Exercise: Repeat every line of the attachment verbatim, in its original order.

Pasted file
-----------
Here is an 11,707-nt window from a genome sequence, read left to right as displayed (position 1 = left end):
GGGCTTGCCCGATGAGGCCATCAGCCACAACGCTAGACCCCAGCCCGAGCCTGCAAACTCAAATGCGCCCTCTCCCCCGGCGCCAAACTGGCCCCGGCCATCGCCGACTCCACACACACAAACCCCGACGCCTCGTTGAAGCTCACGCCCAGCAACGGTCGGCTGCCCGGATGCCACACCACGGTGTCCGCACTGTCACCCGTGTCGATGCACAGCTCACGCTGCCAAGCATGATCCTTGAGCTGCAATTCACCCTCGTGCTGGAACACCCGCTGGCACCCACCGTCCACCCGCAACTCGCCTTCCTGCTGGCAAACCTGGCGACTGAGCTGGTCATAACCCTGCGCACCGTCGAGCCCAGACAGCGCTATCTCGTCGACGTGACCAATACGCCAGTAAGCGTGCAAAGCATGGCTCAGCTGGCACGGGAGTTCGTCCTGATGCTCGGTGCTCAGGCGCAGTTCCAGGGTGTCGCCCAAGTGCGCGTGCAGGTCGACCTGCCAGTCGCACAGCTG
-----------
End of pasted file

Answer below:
Here is an 11,707-nt window from a genome sequence, read left to right as displayed (position 1 = left end):
GGGCTTGCCCGATGAGGCCATCAGCCACAACGCTAGACCCCAGCCCGAGCCTGCAAACTCAAATGCGCCCTCTCCCCCGGCGCCAAACTGGCCCCGGCCATCGCCGACTCCACACACACAAACCCCGACGCCTCGTTGAAGCTCACGCCCAGCAACGGTCGGCTGCCCGGATGCCACACCACGGTGTCCGCACTGTCACCCGTGTCGATGCACAGCTCACGCTGCCAAGCATGATCCTTGAGCTGCAATTCACCCTCGTGCTGGAACACCCGCTGGCACCCACCGTCCACCCGCAACTCGCCTTCCTGCTGGCAAACCTGGCGACTGAGCTGGTCATAACCCTGCGCACCGTCGAGCCCAGACAGCGCTATCTCGTCGACGTGACCAATACGCCAGTAAGCGTGCAAAGCATGGCTCAGCTGGCACGGGAGTTCGTCCTGATGCTCGGTGCTCAGGCGCAGTTCCAGGGTGTCGCCCAAGTGCGCGTGCAGGTCGACCTGCCAGTCGCACAGCTG